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Thule (people)

The Thule were the ancestors of all modern Canadian Inuit. They arrived at Alaska in around 500 C.E and Nunavut, Canada in 1000 C.E. and a subgroup soon went even more easterly to Greenland. The link between the Thule and the Inuit are biological, cultural, and linguistic. The Thule subsisted both on marine and terrestrial animals. They were the successor of the already extinct Dorset Dorset.

The Thule winter settlements had usually one to four houses with around ten people. Some major ones may had more than a dozen, although not all were inhabited simultaneously by the fifty residents there. Their houses were made of whale bones from summer. Other architectures have been discovered, such as kill sites, caches, and tent encampments.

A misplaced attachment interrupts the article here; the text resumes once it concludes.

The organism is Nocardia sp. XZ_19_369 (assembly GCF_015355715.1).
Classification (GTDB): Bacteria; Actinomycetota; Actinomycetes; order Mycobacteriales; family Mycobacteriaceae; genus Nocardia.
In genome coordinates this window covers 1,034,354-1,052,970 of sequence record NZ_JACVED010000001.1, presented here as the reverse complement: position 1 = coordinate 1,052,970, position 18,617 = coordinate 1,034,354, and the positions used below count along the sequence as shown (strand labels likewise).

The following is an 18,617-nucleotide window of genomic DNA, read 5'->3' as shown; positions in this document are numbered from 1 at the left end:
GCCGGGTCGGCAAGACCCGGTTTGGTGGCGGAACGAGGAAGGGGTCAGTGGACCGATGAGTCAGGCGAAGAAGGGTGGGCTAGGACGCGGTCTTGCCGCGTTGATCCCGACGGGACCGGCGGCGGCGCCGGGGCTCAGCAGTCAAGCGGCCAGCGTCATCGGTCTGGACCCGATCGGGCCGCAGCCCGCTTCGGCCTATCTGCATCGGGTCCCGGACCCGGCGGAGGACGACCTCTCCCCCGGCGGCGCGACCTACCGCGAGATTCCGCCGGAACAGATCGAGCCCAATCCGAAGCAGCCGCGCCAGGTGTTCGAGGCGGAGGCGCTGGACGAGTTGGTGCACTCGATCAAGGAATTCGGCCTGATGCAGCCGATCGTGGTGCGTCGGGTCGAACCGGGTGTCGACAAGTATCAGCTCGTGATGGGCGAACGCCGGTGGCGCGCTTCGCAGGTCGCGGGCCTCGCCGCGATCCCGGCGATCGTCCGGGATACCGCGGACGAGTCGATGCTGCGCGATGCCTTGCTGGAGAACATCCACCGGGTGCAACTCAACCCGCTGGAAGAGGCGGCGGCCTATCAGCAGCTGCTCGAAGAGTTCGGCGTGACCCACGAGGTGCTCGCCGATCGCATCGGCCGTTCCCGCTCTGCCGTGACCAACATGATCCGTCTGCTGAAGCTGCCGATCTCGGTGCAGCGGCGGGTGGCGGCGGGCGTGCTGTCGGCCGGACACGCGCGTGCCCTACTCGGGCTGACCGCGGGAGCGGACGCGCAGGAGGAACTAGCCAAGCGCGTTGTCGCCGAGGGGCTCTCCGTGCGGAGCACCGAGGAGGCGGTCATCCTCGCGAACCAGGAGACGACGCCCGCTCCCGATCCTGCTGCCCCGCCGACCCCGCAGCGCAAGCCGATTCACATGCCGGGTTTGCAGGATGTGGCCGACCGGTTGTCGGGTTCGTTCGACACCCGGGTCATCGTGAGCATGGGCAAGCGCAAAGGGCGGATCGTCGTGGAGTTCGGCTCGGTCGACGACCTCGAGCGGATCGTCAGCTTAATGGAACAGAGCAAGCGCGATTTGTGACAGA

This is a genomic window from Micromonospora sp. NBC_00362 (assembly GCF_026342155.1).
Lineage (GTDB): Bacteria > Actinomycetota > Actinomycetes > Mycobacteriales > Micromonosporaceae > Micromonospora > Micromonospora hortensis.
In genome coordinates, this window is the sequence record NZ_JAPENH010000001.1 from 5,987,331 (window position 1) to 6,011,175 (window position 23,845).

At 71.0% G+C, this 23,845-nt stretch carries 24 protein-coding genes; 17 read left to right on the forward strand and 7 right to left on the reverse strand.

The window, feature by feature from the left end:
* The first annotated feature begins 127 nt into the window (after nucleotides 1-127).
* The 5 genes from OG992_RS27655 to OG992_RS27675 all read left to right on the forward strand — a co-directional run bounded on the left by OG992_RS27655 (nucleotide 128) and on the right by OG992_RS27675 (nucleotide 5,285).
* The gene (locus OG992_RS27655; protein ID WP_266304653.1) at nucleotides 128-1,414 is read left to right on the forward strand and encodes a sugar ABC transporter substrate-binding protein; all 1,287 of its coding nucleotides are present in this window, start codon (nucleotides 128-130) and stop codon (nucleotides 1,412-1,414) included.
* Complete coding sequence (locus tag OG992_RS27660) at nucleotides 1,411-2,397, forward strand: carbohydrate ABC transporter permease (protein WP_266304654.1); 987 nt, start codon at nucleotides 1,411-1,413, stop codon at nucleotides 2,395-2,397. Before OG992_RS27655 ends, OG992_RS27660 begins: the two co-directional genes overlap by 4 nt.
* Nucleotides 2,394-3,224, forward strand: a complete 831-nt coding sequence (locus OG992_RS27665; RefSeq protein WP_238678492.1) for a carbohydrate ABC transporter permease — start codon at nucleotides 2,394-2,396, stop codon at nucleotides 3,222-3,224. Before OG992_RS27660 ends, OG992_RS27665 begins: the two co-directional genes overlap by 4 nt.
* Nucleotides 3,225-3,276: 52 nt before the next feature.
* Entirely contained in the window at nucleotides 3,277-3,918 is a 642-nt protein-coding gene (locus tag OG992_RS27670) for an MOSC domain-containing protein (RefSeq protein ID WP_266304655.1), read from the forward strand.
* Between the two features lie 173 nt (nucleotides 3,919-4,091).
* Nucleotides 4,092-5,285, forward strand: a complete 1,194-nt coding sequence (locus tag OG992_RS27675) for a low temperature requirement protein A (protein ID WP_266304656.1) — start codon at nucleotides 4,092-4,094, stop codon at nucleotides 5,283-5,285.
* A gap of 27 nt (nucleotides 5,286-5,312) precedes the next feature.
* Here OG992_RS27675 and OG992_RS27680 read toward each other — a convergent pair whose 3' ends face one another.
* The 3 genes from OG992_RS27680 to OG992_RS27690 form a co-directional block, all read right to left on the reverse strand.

Some Thule migrated southward, in the "Second Expansion" or "Second Phase". By the thirteenth or fourteenth century, the Thule had occupied an area currently resided by Central Eskimo, and contacts with Europeans began and henceforward known as the Eskimo.

See also: Thule